Rated 3 out of 5 by from Nice Introductory Overview of Exploration History I enjoyed History's Greatest Voyages of Exploration by Vejas Gabriel Liulevicius. But who wouldn't enjoy such thrilling subject matter? My only complaint is that I would have liked Professor Liulevicus to include more discussion about the primary sources as well as the historiography of these events. As someone who has probably read more than the average person about the history of exploration, the lectures just didn't seem quite challenging enough. The bibliography in the accompanying guidebook is a good example of what I mean, as it consists mostly of recent "popular" histories and seems weak with respect to primary sources as well as histories written for academics. In summary, I would say that the lectures are aimed at the lower division undergraduate level.
Date published: 2015-06-13
Rated 5 out of 5 by from Knowledge and Storytelling I thoroughly enjoyed this course. It contained much information and detail of which I had not been aware. The best part was the instructor. Professor Liulevicius is not only a fine educator but a great story teller, as well. He kept my interest throughout the course. I can see that the University of Tennessee (GO VOLS!) is fortunate to have him on their teaching staff.
Date published: 2015-05-23
Rated 5 out of 5 by from Enjoyable Course Fits Our Needs! Found this course fascinating and very educational. I personally love viewing the Great Courses on history and this was so enjoyable. I especially enjoy Professor Liulevicius' lectures. But even more, I was looking for supplemental material for my two high school home schooled grand children. They are terrific students and we are building a world history curriculum. We have text material, etc. for them but have found that using specific Great Courses lectures expands the learning experience. They have completed one semester, so this will be World History II. We will probably use Lectures 19 Japan Discovers the West and Lecture 20 about Africa. But we will definitely use the last four lectures which cover Arctic, Antarctica, Deep Sea exploration and Outer Space. These specific topics will help us provide a more well rounded approach to true "world" history studies. Thank you Great Courses and Professor Liulevicius!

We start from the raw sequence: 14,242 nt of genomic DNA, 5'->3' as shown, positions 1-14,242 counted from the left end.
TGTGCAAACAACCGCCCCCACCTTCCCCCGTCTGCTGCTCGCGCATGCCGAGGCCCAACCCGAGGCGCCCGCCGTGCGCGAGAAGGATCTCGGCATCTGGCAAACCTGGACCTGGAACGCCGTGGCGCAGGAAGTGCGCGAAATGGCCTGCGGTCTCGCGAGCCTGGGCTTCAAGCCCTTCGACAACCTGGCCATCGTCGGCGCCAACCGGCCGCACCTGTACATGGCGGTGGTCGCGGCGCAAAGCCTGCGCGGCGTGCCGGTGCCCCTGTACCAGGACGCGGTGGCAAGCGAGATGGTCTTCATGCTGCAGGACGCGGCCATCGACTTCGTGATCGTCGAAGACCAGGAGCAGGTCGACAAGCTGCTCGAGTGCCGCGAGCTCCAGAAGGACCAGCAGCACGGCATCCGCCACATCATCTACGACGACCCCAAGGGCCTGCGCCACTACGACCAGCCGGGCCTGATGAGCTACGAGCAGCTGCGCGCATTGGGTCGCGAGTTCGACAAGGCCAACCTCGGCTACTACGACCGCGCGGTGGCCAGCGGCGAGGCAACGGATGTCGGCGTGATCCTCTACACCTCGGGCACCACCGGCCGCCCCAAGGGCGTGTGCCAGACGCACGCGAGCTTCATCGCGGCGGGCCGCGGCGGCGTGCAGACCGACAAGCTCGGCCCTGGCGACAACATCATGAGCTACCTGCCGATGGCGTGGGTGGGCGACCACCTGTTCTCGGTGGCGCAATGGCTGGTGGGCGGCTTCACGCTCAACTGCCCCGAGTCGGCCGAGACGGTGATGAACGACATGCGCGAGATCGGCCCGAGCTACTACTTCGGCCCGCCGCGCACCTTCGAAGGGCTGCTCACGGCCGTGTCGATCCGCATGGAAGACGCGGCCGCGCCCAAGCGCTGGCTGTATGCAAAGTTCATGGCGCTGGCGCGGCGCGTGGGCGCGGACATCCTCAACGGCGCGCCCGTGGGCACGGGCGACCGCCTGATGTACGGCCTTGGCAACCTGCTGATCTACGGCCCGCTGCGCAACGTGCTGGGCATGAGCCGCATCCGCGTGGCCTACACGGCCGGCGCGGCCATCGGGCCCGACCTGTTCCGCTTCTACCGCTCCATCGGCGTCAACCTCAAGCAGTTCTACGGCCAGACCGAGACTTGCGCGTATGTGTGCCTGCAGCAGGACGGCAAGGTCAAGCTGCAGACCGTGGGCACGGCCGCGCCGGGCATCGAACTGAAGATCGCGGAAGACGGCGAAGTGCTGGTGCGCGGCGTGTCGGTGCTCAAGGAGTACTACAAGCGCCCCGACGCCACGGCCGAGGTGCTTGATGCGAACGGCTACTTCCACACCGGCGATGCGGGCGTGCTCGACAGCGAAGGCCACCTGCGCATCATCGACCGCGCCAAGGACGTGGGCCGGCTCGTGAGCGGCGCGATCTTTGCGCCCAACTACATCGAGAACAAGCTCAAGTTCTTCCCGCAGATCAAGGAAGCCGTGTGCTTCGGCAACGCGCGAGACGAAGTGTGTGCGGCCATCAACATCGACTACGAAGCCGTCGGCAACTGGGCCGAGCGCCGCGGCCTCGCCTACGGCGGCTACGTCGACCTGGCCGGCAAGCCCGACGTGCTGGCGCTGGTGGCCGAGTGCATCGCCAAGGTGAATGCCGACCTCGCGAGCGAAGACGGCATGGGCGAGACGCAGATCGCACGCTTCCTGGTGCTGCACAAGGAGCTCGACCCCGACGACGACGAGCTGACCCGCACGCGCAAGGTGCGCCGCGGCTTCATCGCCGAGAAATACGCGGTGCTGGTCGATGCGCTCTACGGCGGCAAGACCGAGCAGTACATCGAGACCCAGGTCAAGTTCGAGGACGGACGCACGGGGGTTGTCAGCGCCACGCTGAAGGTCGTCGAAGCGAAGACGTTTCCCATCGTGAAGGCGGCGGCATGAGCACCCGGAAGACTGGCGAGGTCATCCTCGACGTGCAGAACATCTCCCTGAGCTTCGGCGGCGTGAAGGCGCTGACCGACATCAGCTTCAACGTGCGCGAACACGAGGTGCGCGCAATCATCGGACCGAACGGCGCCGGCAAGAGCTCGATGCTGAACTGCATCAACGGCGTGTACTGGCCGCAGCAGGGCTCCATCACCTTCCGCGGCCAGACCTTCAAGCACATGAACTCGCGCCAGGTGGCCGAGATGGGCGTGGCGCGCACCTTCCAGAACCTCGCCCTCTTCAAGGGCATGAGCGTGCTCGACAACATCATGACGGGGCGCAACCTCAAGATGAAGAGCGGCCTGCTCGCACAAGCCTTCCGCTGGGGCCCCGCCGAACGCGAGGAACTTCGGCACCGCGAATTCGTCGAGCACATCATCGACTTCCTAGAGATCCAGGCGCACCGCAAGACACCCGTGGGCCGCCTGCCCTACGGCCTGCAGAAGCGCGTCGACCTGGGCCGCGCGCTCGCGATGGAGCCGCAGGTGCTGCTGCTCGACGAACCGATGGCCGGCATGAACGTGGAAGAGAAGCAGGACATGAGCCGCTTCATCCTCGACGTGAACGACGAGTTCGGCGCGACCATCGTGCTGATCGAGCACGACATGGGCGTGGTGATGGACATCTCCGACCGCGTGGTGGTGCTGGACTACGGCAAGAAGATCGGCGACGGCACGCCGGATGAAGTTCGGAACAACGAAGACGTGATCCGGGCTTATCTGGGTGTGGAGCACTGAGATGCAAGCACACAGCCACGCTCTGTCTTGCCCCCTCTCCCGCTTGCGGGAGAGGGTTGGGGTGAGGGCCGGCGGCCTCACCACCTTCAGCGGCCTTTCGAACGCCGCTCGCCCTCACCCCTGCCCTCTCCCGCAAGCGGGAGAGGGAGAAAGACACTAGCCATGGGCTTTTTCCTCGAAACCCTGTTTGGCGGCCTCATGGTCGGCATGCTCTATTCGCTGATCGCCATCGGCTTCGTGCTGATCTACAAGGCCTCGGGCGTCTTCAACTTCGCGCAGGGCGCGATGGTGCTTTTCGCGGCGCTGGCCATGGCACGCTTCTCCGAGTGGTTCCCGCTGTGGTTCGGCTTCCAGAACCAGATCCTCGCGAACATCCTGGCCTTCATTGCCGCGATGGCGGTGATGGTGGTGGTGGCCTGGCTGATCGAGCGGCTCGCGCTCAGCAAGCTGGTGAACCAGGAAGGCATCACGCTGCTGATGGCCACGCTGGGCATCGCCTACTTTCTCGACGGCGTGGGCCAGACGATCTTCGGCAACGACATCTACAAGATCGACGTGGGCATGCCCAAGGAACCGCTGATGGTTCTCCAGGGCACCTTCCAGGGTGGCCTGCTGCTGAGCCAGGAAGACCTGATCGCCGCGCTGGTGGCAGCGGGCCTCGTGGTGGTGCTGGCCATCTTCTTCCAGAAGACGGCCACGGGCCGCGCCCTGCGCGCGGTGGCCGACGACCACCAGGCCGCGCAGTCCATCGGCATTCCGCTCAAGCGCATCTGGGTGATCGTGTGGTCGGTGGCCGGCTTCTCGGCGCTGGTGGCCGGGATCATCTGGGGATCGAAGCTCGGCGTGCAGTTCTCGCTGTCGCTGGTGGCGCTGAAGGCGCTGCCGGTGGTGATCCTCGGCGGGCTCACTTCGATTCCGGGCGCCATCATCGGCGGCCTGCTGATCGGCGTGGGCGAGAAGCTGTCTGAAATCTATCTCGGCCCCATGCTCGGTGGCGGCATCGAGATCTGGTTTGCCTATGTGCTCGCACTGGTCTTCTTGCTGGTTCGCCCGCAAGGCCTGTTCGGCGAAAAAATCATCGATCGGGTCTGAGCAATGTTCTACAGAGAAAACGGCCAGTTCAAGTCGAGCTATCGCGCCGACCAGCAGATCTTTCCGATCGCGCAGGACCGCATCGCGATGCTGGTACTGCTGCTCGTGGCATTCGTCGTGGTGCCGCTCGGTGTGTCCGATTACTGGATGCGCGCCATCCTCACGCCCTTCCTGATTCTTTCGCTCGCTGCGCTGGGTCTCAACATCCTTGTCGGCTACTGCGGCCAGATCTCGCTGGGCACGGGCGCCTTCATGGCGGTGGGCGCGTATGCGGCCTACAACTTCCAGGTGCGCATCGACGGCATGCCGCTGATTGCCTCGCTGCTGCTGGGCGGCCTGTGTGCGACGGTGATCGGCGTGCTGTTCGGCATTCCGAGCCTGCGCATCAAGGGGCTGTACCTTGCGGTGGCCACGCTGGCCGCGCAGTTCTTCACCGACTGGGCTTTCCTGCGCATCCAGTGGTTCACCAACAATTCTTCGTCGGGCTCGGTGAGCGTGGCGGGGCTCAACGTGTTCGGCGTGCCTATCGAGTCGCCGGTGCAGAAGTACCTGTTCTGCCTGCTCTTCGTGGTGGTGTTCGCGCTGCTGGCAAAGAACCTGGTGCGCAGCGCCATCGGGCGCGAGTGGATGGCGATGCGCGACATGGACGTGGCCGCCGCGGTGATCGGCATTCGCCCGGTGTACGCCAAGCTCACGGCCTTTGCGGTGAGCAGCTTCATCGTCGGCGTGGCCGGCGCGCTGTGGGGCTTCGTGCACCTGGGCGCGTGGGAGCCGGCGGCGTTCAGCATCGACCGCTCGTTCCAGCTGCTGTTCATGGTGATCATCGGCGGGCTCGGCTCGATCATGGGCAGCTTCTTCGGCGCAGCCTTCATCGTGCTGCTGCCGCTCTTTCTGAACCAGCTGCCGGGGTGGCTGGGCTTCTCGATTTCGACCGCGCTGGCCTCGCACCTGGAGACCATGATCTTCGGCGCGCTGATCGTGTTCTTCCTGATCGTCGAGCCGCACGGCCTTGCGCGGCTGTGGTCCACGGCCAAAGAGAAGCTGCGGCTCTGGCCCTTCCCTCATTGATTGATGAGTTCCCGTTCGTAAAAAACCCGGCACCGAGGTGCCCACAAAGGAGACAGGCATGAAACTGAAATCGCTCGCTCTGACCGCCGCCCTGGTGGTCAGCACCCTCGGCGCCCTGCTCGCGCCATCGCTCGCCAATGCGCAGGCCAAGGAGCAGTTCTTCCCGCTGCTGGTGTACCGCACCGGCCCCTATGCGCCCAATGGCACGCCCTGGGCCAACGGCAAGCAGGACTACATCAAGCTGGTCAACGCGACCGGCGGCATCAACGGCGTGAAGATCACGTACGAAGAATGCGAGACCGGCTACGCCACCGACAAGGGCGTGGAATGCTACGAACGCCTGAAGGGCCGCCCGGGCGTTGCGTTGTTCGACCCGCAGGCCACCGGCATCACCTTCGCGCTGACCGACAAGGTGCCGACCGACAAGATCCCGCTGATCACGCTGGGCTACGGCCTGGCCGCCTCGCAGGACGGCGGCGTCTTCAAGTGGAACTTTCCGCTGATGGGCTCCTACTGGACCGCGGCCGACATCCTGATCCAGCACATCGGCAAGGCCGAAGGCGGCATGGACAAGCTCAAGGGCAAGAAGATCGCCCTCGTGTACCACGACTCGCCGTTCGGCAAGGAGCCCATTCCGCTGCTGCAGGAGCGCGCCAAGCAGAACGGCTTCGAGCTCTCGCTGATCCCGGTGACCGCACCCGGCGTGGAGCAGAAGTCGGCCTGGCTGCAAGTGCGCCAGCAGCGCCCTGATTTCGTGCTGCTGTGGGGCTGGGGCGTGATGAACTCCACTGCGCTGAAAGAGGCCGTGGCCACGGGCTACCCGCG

Date published: 2015-05-20